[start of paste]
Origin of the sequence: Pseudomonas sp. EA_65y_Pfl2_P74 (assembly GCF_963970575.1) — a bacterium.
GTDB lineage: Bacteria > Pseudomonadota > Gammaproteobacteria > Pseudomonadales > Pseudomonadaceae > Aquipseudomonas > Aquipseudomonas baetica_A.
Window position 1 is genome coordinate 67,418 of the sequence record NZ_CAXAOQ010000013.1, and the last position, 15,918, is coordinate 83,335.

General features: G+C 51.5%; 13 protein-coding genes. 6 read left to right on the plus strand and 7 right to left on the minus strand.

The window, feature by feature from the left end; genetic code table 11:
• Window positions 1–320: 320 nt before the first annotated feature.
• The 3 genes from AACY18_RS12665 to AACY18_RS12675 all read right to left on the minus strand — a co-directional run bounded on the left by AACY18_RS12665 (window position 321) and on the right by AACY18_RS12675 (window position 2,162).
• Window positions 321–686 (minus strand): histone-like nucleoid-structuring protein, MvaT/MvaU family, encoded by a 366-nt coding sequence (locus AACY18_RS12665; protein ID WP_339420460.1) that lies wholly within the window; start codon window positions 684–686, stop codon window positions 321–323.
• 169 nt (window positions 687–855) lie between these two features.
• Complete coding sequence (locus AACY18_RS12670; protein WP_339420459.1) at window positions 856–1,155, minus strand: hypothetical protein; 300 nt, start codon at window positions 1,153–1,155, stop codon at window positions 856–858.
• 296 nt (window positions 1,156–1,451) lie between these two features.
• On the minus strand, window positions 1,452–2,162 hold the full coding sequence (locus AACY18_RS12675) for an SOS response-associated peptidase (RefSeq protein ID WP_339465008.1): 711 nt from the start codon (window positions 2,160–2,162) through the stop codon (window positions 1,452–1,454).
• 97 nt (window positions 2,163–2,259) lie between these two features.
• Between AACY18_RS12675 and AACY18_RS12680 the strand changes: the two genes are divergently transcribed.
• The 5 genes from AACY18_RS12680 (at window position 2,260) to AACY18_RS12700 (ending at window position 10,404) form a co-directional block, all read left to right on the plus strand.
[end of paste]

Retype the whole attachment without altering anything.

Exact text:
Origin of the sequence: Pseudomonas sp. EA_65y_Pfl2_P74 (assembly GCF_963970575.1) — a bacterium.
GTDB lineage: Bacteria > Pseudomonadota > Gammaproteobacteria > Pseudomonadales > Pseudomonadaceae > Aquipseudomonas > Aquipseudomonas baetica_A.
Window position 1 is genome coordinate 67,418 of the sequence record NZ_CAXAOQ010000013.1, and the last position, 15,918, is coordinate 83,335.

General features: G+C 51.5%; 13 protein-coding genes. 6 read left to right on the plus strand and 7 right to left on the minus strand.

The window, feature by feature from the left end; genetic code table 11:
• Window positions 1–320: 320 nt before the first annotated feature.
• The 3 genes from AACY18_RS12665 to AACY18_RS12675 all read right to left on the minus strand — a co-directional run bounded on the left by AACY18_RS12665 (window position 321) and on the right by AACY18_RS12675 (window position 2,162).
• Window positions 321–686 (minus strand): histone-like nucleoid-structuring protein, MvaT/MvaU family, encoded by a 366-nt coding sequence (locus AACY18_RS12665; protein ID WP_339420460.1) that lies wholly within the window; start codon window positions 684–686, stop codon window positions 321–323.
• 169 nt (window positions 687–855) lie between these two features.
• Complete coding sequence (locus AACY18_RS12670; protein WP_339420459.1) at window positions 856–1,155, minus strand: hypothetical protein; 300 nt, start codon at window positions 1,153–1,155, stop codon at window positions 856–858.
• 296 nt (window positions 1,156–1,451) lie between these two features.
• On the minus strand, window positions 1,452–2,162 hold the full coding sequence (locus AACY18_RS12675) for an SOS response-associated peptidase (RefSeq protein ID WP_339465008.1): 711 nt from the start codon (window positions 2,160–2,162) through the stop codon (window positions 1,452–1,454).
• 97 nt (window positions 2,163–2,259) lie between these two features.
• Between AACY18_RS12675 and AACY18_RS12680 the strand changes: the two genes are divergently transcribed.
• The 5 genes from AACY18_RS12680 (at window position 2,260) to AACY18_RS12700 (ending at window position 10,404) form a co-directional block, all read left to right on the plus strand.